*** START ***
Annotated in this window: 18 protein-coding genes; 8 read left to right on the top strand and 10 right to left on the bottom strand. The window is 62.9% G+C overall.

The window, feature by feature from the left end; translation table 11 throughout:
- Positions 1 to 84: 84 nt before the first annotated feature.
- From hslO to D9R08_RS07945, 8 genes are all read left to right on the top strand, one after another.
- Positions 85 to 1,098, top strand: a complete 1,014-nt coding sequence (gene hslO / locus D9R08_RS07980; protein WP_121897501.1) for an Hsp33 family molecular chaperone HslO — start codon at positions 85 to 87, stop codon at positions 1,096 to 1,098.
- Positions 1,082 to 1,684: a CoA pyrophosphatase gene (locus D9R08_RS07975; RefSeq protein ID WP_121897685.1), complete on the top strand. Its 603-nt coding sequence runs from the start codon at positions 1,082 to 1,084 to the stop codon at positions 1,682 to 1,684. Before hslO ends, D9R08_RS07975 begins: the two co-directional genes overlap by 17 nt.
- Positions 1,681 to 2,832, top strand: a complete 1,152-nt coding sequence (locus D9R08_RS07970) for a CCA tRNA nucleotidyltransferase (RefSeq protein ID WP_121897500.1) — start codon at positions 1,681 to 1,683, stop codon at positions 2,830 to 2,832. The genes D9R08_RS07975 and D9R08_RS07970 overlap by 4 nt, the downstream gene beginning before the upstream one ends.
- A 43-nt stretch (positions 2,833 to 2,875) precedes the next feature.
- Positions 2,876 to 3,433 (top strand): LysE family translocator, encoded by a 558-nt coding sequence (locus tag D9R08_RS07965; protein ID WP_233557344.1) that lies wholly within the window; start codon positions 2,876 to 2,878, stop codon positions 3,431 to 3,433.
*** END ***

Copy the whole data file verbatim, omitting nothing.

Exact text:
Annotated in this window: 18 protein-coding genes; 8 read left to right on the top strand and 10 right to left on the bottom strand. The window is 62.9% G+C overall.

The window, feature by feature from the left end; translation table 11 throughout:
- Positions 1 to 84: 84 nt before the first annotated feature.
- From hslO to D9R08_RS07945, 8 genes are all read left to right on the top strand, one after another.
- Positions 85 to 1,098, top strand: a complete 1,014-nt coding sequence (gene hslO / locus D9R08_RS07980; protein WP_121897501.1) for an Hsp33 family molecular chaperone HslO — start codon at positions 85 to 87, stop codon at positions 1,096 to 1,098.
- Positions 1,082 to 1,684: a CoA pyrophosphatase gene (locus D9R08_RS07975; RefSeq protein ID WP_121897685.1), complete on the top strand. Its 603-nt coding sequence runs from the start codon at positions 1,082 to 1,084 to the stop codon at positions 1,682 to 1,684. Before hslO ends, D9R08_RS07975 begins: the two co-directional genes overlap by 17 nt.
- Positions 1,681 to 2,832, top strand: a complete 1,152-nt coding sequence (locus D9R08_RS07970) for a CCA tRNA nucleotidyltransferase (RefSeq protein ID WP_121897500.1) — start codon at positions 1,681 to 1,683, stop codon at positions 2,830 to 2,832. The genes D9R08_RS07975 and D9R08_RS07970 overlap by 4 nt, the downstream gene beginning before the upstream one ends.
- A 43-nt stretch (positions 2,833 to 2,875) precedes the next feature.
- Positions 2,876 to 3,433 (top strand): LysE family translocator, encoded by a 558-nt coding sequence (locus tag D9R08_RS07965; protein ID WP_233557344.1) that lies wholly within the window; start codon positions 2,876 to 2,878, stop codon positions 3,431 to 3,433.